Ten Great Things about The Great Gatsby

On April 10th, 1925 F. Scott Fitzgerald’s The Great Gatsby was published, and whenever I hear anyone say that they are going to “write The Great American Novel,” I am pretty sure that this is the book that is swimming in everyone’s head.  I know it is the first one I think of, and I am not alone.  When the movie was coming out with Leonardo DiCaprio, I celebrated this anniversary of the novel by becoming completely obsessed with the May premiere of the big Baz Luhrmann film version, and I began a big one-month countdown to the opening.  I wasn’t sure if I could wait that long, but if Jay Gatsby could wait five years to see Daisy Fay Buchanan again, then I guessed I could wait one month for this film.  Guess what? I survived.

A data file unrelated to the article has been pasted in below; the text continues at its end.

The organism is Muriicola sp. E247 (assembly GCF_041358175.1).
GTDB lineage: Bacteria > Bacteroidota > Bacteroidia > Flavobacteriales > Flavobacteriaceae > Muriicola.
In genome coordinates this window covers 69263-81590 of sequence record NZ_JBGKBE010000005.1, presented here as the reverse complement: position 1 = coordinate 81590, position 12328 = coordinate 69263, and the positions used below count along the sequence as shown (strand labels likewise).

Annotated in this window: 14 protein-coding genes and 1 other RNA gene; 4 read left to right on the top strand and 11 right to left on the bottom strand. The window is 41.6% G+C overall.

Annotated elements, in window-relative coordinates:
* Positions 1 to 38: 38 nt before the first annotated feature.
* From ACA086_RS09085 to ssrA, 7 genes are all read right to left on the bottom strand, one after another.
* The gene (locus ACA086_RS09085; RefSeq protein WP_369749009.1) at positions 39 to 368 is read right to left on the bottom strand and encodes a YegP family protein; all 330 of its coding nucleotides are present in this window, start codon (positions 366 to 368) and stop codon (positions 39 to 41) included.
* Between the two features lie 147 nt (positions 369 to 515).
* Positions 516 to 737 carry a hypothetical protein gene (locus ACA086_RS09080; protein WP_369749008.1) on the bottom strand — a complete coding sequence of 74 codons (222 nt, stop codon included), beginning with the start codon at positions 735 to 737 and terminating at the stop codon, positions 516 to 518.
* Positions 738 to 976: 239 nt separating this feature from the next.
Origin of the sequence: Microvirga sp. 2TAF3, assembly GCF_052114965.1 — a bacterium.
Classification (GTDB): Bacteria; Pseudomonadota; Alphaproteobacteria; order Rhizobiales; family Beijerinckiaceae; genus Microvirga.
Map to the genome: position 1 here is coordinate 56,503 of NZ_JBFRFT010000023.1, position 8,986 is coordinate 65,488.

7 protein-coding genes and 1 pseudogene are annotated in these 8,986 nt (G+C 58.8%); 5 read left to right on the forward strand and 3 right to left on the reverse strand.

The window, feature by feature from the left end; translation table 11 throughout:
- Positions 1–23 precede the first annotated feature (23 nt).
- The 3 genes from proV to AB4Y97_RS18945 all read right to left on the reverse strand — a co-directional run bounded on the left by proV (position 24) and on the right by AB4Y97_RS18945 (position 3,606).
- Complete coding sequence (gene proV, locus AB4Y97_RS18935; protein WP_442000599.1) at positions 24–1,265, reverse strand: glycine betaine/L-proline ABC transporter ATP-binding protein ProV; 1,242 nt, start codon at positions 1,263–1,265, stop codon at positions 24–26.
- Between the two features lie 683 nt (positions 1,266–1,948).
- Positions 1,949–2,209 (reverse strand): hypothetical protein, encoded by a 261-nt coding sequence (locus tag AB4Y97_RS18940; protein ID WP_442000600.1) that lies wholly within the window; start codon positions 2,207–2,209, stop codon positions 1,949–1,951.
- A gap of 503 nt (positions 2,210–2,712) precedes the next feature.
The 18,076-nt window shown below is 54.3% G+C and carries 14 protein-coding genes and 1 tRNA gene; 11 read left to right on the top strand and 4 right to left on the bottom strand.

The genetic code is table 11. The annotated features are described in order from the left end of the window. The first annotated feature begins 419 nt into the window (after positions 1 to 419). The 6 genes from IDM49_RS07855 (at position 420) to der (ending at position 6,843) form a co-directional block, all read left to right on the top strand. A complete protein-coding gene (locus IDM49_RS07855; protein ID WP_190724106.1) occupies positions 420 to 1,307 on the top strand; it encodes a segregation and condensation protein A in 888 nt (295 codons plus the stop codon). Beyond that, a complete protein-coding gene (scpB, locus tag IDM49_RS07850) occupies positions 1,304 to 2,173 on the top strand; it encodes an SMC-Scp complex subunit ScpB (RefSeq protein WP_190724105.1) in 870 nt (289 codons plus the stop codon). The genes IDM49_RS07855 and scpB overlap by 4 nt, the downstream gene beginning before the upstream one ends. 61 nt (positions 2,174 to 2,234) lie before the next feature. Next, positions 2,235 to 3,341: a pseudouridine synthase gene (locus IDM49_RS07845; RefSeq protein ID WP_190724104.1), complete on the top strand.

But whether you loved or hated the Leo movie, the Redford version, or the play version that was performed in Galveston last month at The Grand, here are ten great things about The Great Gatsby (the book, that is) that will remind you of why it is just so, well, great.

1.  Best Opening Lines in a Novel:  “In my younger and more vulnerable years, my father gave me some advice that I’ve been turning over in my mind ever since.  “Whenever you feel like criticizing any one,” he told me, “just remember that all the people in the world haven’t had the advantages that you’ve had.”

This is great because you can also use this on your own kids, even if it isn’t really true.

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